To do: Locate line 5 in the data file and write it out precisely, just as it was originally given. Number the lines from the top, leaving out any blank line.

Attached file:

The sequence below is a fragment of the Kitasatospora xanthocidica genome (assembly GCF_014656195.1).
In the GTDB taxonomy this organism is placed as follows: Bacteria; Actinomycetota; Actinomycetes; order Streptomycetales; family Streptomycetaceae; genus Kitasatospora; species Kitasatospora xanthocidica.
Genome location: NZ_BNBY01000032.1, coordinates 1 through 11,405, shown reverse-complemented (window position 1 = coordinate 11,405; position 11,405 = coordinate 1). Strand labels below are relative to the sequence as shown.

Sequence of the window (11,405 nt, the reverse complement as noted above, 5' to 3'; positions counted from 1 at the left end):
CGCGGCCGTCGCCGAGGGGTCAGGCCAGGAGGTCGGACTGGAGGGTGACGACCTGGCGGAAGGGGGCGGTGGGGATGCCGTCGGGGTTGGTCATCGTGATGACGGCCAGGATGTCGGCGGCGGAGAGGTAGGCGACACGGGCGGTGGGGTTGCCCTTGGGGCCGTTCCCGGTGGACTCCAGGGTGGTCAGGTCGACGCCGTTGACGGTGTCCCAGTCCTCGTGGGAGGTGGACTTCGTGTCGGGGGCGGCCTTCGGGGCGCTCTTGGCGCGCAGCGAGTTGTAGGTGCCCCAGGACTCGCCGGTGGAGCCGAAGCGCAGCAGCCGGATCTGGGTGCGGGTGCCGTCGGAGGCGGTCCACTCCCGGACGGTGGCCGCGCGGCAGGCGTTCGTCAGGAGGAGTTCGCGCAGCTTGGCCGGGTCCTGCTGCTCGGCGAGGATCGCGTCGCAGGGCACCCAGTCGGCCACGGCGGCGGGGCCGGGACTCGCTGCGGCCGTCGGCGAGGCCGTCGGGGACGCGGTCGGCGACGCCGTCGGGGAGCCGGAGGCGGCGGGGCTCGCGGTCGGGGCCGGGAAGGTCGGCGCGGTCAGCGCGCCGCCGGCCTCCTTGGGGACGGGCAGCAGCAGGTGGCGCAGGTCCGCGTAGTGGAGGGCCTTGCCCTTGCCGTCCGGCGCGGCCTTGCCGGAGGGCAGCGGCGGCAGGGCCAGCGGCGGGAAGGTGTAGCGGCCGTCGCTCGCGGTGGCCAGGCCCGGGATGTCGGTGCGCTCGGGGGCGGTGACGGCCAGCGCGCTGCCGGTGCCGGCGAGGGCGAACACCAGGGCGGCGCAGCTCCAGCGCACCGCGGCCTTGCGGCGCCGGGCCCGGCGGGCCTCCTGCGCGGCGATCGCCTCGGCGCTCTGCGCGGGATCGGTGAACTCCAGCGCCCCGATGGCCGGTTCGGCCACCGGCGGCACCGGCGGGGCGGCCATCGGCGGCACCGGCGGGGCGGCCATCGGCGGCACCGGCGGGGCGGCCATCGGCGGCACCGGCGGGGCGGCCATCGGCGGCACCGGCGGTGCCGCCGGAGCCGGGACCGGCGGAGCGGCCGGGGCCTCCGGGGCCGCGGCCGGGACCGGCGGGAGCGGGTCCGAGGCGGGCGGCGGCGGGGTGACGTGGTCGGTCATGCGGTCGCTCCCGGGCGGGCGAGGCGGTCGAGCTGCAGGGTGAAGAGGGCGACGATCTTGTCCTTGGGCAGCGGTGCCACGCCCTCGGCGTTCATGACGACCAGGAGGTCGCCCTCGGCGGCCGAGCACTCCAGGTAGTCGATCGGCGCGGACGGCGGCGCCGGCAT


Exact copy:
CGCGGCCGTCGCCGAGGGGTCAGGCCAGGAGGTCGGACTGGAGGGTGACGACCTGGCGGAAGGGGGCGGTGGGGATGCCGTCGGGGTTGGTCATCGTGATGACGGCCAGGATGTCGGCGGCGGAGAGGTAGGCGACACGGGCGGTGGGGTTGCCCTTGGGGCCGTTCCCGGTGGACTCCAGGGTGGTCAGGTCGACGCCGTTGACGGTGTCCCAGTCCTCGTGGGAGGTGGACTTCGTGTCGGGGGCGGCCTTCGGGGCGCTCTTGGCGCGCAGCGAGTTGTAGGTGCCCCAGGACTCGCCGGTGGAGCCGAAGCGCAGCAGCCGGATCTGGGTGCGGGTGCCGTCGGAGGCGGTCCACTCCCGGACGGTGGCCGCGCGGCAGGCGTTCGTCAGGAGGAGTTCGCGCAGCTTGGCCGGGTCCTGCTGCTCGGCGAGGATCGCGTCGCAGGGCACCCAGTCGGCCACGGCGGCGGGGCCGGGACTCGCTGCGGCCGTCGGCGAGGCCGTCGGGGACGCGGTCGGCGACGCCGTCGGGGAGCCGGAGGCGGCGGGGCTCGCGGTCGGGGCCGGGAAGGTCGGCGCGGTCAGCGCGCCGCCGGCCTCCTTGGGGACGGGCAGCAGCAGGTGGCGCAGGTCCGCGTAGTGGAGGGCCTTGCCCTTGCCGTCCGGCGCGGCCTTGCCGGAGGGCAGCGGCGGCAGGGCCAGCGGCGGGAAGGTGTAGCGGCCGTCGCTCGCGGTGGCCAGGCCCGGGATGTCGGTGCGCTCGGGGGCGGTGACGGCCAGCGCGCTGCCGGTGCCGGCGAGGGCGAACACCAGGGCGGCGCAGCTCCAGCGCACCGCGGCCTTGCGGCGCCGGGCCCGGCGGGCCTCCTGCGCGGCGATCGCCTCGGCGCTCTGCGCGGGATCGGTGAACTCCAGCGCCCCGATGGCCGGTTCGGCCACCGGCGGCACCGGCGGGGCGGCCATCGGCGGCACCGGCGGGGCGGCCATCGGCGGCACCGGCGGGGCGGCCATCGGCGGCACCGGCGGGGCGGCCATCGGCGGCACCGGCGGTGCCGCCGGAGCCGGGACCGGCGGAGCGGCCGGGGCCTCCGGGGCCGCGGCCGGGACCGGCGGGAGCGGGTCCGAGGCGGGCGGCGGCGGGGTGACGTGGTCGGTCATGCGGTCGCTCCCGGGCGGGCGAGGCGGTCGAGCTGCAGGGTGAAGAGGGCGACGATCTTGTCCTTGGGCAGCGGTGCCACGCCCTCGGCGTTCATGACGACCAGGAGGTCGCCCTCGGCGGCCGAGCACTCCAGGTAGTCGATCGGCGCGGACGGCGGCGCCGGCAT